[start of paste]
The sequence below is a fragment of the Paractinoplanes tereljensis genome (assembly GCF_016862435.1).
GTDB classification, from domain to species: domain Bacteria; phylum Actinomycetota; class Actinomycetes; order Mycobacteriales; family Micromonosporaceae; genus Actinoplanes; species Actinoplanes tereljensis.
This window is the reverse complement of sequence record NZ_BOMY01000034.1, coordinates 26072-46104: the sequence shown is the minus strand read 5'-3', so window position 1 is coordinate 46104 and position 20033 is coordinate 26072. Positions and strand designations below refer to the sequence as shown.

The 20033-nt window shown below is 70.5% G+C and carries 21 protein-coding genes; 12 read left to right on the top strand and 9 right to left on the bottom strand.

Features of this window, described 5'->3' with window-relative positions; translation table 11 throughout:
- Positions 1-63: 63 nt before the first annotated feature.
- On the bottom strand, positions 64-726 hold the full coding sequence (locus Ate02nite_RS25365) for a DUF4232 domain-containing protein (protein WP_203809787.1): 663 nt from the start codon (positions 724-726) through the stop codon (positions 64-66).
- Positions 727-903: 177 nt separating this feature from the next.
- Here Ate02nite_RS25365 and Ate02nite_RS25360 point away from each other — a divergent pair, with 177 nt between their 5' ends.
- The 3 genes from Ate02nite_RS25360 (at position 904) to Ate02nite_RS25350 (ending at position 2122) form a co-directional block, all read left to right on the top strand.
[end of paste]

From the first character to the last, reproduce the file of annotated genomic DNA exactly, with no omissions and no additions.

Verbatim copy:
The sequence below is a fragment of the Paractinoplanes tereljensis genome (assembly GCF_016862435.1).
GTDB classification, from domain to species: domain Bacteria; phylum Actinomycetota; class Actinomycetes; order Mycobacteriales; family Micromonosporaceae; genus Actinoplanes; species Actinoplanes tereljensis.
This window is the reverse complement of sequence record NZ_BOMY01000034.1, coordinates 26072-46104: the sequence shown is the minus strand read 5'-3', so window position 1 is coordinate 46104 and position 20033 is coordinate 26072. Positions and strand designations below refer to the sequence as shown.

The 20033-nt window shown below is 70.5% G+C and carries 21 protein-coding genes; 12 read left to right on the top strand and 9 right to left on the bottom strand.

Features of this window, described 5'->3' with window-relative positions; translation table 11 throughout:
- Positions 1-63: 63 nt before the first annotated feature.
- On the bottom strand, positions 64-726 hold the full coding sequence (locus Ate02nite_RS25365) for a DUF4232 domain-containing protein (protein WP_203809787.1): 663 nt from the start codon (positions 724-726) through the stop codon (positions 64-66).
- Positions 727-903: 177 nt separating this feature from the next.
- Here Ate02nite_RS25365 and Ate02nite_RS25360 point away from each other — a divergent pair, with 177 nt between their 5' ends.
- The 3 genes from Ate02nite_RS25360 (at position 904) to Ate02nite_RS25350 (ending at position 2122) form a co-directional block, all read left to right on the top strand.